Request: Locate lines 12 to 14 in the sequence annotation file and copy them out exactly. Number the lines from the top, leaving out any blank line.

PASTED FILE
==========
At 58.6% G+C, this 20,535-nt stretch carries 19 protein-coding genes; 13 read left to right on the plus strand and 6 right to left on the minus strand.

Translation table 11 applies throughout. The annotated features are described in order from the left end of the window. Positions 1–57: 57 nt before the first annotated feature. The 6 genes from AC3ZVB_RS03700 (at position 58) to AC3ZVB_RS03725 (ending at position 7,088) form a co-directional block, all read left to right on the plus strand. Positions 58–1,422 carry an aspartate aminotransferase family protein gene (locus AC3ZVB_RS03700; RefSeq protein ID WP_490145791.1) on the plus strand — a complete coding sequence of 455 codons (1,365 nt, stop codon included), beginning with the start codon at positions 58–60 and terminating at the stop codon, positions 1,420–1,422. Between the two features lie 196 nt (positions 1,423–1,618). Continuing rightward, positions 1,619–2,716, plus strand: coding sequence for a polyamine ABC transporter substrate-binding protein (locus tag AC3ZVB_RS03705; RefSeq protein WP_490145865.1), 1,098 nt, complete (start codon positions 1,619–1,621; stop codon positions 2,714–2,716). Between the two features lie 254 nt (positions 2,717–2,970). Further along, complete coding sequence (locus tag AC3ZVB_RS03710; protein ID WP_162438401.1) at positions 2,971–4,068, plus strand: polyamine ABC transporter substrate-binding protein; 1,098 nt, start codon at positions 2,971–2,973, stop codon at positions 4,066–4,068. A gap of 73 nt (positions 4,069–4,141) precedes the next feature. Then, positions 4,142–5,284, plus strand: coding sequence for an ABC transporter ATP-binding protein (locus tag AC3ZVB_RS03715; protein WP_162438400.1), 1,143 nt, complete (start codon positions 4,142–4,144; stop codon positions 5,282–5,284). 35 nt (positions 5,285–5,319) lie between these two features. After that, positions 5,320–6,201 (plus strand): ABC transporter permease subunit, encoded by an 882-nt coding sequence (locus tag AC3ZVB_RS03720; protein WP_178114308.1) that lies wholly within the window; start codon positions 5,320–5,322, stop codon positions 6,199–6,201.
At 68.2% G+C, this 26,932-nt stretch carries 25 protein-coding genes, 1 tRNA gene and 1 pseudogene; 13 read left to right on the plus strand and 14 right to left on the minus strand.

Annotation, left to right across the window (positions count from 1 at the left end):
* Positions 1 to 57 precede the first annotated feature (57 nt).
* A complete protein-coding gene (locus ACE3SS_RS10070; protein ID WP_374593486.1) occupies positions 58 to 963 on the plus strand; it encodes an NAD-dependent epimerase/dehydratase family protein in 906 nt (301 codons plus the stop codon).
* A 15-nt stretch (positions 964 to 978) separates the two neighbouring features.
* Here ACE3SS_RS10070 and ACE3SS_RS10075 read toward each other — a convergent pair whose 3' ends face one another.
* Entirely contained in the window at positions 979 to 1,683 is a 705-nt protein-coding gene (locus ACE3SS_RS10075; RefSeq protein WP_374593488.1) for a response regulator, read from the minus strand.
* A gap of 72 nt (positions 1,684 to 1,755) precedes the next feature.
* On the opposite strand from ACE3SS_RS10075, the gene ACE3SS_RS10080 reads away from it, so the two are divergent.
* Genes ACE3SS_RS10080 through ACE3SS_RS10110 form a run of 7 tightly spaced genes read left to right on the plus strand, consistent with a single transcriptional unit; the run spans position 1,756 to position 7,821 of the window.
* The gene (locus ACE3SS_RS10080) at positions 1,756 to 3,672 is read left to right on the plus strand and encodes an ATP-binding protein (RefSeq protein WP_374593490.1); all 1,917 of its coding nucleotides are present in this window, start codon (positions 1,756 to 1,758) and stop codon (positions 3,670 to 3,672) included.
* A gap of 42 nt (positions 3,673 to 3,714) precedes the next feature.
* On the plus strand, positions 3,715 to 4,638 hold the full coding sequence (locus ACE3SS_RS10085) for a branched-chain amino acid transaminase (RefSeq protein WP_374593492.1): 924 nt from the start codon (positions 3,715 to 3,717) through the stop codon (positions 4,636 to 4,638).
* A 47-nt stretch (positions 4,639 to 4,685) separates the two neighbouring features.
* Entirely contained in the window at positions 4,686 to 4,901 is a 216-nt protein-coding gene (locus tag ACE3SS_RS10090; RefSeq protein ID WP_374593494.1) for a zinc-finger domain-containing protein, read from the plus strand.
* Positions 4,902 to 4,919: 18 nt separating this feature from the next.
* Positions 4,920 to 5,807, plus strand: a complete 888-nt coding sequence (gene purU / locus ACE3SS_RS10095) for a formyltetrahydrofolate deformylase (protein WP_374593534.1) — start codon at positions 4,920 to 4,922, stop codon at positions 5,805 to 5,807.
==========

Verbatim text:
* Genes ACE3SS_RS10080 through ACE3SS_RS10110 form a run of 7 tightly spaced genes read left to right on the plus strand, consistent with a single transcriptional unit; the run spans position 1,756 to position 7,821 of the window.
* The gene (locus ACE3SS_RS10080) at positions 1,756 to 3,672 is read left to right on the plus strand and encodes an ATP-binding protein (RefSeq protein WP_374593490.1); all 1,917 of its coding nucleotides are present in this window, start codon (positions 1,756 to 1,758) and stop codon (positions 3,670 to 3,672) included.
* A gap of 42 nt (positions 3,673 to 3,714) precedes the next feature.